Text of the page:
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The Bearded One walks over and pretends to speak directly to Harley but makes no noise at all as his mouth moves. Harley howls with laughter.

Then she dashes to show her mom. I shout that they are just cleaned, and her young, ponytailed mom smiles and says thanks. Harley races back to give me a big hug. Her sheer delight at the small gift is energizing. I’m thinking Auntie got the best gift here.


34 responses to “The Gift of the Keiki

  1. Looks like you’re having fun with Hawaii.

  2. Enchanting. A gift to read, see the illustrations…Harley checking the dryers, wearing her orange gift. xo

  3. Such a wonderful encounter and so much pleasure emmitting from the page. Makes my day.

  4. Nice! The first of many encounters I am sure, where you will be a much loved ‘aunty’. Isn’t that a sweet way to address your elders? It is common practise among the Pacific Islanders who live here too. I even tend to refer to my daughters as ‘Aunty So-and-so’ to my pets ……. [oh dear, does that make me a crazy cat/dog lady?] My daughter reminds me that, technically, she is their big sister as they are my babies……. sigh!

  5. Ross Robinson

    I work with your sister, Leslie. I love the way you write about life; the difficult and finding what is profound in the ordinary. Your Hawaii entries have me hooked. You are so courageous.

    • Aloha Ross! Leslie has told me about you. She admires your courageous work, and I admire BOTH of you, working with profound loss every day. Welcome and Mahalo for this lovely comment. I’m glad you’ll be staying around. 🙂

  6. This was lovely to read, Christi. ‘Aunty’ and ‘Uncle’ are terms of respect among our First Nations peoples, too. I was raised to call my elders Mr. or Mrs.; never by their first names. As I grew into my 40s, I still asked what people preferred to be called when I was first introduced. It’s all more casual now, which at first I thought was a good thing; lately, though, I’ve returned to liking the respectful terms of address (unless for someone very close who prefers to be on a first name basis).

    That wee Keiko sounds so enchanting! I’m not at all surprised that you are attracting kidlets in your new home. I’m expecting the menagerie to make an appearance soon, too . . .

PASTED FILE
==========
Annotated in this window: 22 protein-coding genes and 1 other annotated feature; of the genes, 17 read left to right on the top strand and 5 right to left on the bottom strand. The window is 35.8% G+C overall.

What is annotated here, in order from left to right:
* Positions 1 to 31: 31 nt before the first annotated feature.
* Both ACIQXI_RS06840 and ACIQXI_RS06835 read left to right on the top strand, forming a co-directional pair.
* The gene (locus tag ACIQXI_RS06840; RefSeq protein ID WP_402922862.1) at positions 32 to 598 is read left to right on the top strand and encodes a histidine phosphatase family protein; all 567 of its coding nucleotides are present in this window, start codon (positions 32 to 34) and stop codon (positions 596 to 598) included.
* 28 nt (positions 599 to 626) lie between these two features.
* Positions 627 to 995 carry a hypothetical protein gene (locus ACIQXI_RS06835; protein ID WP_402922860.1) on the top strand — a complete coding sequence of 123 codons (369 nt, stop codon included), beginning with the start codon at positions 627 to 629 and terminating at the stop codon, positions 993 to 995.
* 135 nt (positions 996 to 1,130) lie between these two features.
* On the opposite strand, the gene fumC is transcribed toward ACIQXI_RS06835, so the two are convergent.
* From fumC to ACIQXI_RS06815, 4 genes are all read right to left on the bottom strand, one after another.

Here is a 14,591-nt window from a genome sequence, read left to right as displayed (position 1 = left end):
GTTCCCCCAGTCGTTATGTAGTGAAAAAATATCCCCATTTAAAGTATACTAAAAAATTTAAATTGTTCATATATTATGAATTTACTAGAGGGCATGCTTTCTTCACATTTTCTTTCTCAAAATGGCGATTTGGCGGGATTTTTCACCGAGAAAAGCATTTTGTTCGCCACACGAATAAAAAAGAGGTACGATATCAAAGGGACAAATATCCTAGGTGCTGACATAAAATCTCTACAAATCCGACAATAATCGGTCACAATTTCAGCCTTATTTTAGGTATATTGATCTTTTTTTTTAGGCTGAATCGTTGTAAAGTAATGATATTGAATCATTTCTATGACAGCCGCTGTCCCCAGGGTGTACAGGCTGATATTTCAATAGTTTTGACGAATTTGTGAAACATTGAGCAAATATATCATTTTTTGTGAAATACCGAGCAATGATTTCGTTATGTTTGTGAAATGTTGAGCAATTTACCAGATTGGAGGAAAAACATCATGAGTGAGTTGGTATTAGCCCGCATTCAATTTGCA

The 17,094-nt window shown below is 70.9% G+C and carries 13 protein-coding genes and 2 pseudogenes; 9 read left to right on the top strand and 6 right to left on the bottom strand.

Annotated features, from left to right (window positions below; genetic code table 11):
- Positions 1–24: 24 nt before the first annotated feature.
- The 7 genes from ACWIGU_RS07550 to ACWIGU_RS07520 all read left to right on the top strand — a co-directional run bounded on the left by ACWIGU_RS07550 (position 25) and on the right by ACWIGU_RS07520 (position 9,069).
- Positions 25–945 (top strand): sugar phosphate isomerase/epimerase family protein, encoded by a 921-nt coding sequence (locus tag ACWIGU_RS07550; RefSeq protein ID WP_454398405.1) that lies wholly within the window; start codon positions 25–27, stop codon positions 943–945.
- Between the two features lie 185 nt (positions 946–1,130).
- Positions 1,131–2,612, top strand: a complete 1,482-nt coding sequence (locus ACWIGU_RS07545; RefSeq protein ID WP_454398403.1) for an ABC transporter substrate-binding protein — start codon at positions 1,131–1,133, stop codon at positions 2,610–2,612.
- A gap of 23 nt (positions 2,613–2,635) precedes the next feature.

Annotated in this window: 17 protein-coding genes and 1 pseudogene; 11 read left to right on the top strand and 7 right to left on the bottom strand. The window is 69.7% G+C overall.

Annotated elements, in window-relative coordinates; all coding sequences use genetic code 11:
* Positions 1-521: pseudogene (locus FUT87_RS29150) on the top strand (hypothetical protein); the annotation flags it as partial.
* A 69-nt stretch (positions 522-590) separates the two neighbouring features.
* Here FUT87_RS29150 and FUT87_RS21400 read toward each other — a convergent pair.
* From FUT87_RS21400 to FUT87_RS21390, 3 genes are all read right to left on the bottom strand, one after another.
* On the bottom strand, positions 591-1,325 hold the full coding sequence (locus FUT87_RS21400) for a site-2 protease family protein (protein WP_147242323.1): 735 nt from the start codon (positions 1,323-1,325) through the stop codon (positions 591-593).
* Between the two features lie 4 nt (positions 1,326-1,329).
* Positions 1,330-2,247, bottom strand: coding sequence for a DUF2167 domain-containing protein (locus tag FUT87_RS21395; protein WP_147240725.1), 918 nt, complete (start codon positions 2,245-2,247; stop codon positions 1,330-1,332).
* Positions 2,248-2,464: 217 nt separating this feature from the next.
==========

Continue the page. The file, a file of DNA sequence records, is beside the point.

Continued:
Cute illustrations, as usual; they are so evocative . . .

    Love the photos of your new home interiors, too. How nice to have huge windows that can be open all the time! ~ Linne

    • I know what you mean, Linne, about growing up calling elders Mr. and Mrs. And in Texas I learned to say Sir and Mame, too! My kids’ friends all called me Christi from the get-go. But I had a hard time calling Keith’s mom her name Billye since I met her in 1977 and she was Mrs. Glover back then. I wouldn’t have dreamed of calling her Billye! I think it changed some time in the 70s, though, as so many things did.

      Thanks from the B.O. for the cartoon kudos…I love them, too.

      I hear it’s hot there! It’s so humid here that the daily 80 degree high feels pretty hot. My sister called yesterday and said it was 90 in Seattle. They are going nuts. Mahalo for your sweet comment, as always, Linne. 🙂 xxoo

      • I’ve come to prefer the affectionate respect to the more formal terms we grew up with. My kids called me by my first name for the first few years; then I realized I was missing out and we changed it back to Mum (I prefer the English over the other; it seems more soft, somehow. Mom always seems so demanding to me. But I’m a little crazy when it comes to language and words in general)

        Yes, it’s dreadfully hot and I spent today wilting on the couch; after getting only about 5 hrs sleep each night, I’ve been unwilling to drag myself out in the morning and tackle the packing, so I’ve missed the relative cool hours. However, did get a load out and have another close to ready. There’s not as much as I feared, thank heavens.